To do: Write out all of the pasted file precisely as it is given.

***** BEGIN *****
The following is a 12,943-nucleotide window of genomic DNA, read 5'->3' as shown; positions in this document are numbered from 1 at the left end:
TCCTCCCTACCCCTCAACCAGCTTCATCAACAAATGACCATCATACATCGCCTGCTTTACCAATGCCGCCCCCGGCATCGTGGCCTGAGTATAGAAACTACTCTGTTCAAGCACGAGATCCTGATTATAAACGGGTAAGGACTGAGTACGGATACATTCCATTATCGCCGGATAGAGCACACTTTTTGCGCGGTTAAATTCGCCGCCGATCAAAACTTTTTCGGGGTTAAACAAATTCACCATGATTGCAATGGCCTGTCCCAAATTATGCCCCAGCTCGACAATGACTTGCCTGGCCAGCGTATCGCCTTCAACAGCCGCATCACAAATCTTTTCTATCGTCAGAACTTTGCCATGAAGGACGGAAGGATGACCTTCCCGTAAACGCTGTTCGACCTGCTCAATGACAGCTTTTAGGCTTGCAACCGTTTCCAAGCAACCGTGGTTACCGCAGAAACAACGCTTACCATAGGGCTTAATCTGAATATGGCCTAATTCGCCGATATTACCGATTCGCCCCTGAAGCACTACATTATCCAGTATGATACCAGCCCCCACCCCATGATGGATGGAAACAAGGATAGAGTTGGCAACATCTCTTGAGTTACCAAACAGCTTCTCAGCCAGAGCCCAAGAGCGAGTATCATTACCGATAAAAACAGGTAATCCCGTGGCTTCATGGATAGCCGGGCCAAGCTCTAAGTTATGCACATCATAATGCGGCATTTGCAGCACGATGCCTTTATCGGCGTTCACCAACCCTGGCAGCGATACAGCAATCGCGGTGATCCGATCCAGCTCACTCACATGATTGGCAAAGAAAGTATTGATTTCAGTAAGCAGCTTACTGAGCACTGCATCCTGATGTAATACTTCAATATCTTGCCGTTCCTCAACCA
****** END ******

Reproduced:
The following is a 12,943-nucleotide window of genomic DNA, read 5'->3' as shown; positions in this document are numbered from 1 at the left end:
TCCTCCCTACCCCTCAACCAGCTTCATCAACAAATGACCATCATACATCGCCTGCTTTACCAATGCCGCCCCCGGCATCGTGGCCTGAGTATAGAAACTACTCTGTTCAAGCACGAGATCCTGATTATAAACGGGTAAGGACTGAGTACGGATACATTCCATTATCGCCGGATAGAGCACACTTTTTGCGCGGTTAAATTCGCCGCCGATCAAAACTTTTTCGGGGTTAAACAAATTCACCATGATTGCAATGGCCTGTCCCAAATTATGCCCCAGCTCGACAATGACTTGCCTGGCCAGCGTATCGCCTTCAACAGCCGCATCACAAATCTTTTCTATCGTCAGAACTTTGCCATGAAGGACGGAAGGATGACCTTCCCGTAAACGCTGTTCGACCTGCTCAATGACAGCTTTTAGGCTTGCAACCGTTTCCAAGCAACCGTGGTTACCGCAGAAACAACGCTTACCATAGGGCTTAATCTGAATATGGCCTAATTCGCCGATATTACCGATTCGCCCCTGAAGCACTACATTATCCAGTATGATACCAGCCCCCACCCCATGATGGATGGAAACAAGGATAGAGTTGGCAACATCTCTTGAGTTACCAAACAGCTTCTCAGCCAGAGCCCAAGAGCGAGTATCATTACCGATAAAAACAGGTAATCCCGTGGCTTCATGGATAGCCGGGCCAAGCTCTAAGTTATGCACATCATAATGCGGCATTTGCAGCACGATGCCTTTATCGGCGTTCACCAACCCTGGCAGCGATACAGCAATCGCGGTGATCCGATCCAGCTCACTCACATGATTGGCAAAGAAAGTATTGATTTCAGTAAGCAGCTTACTGAGCACTGCATCCTGATGTAATACTTCAATATCTTGCCGTTCCTCAACCA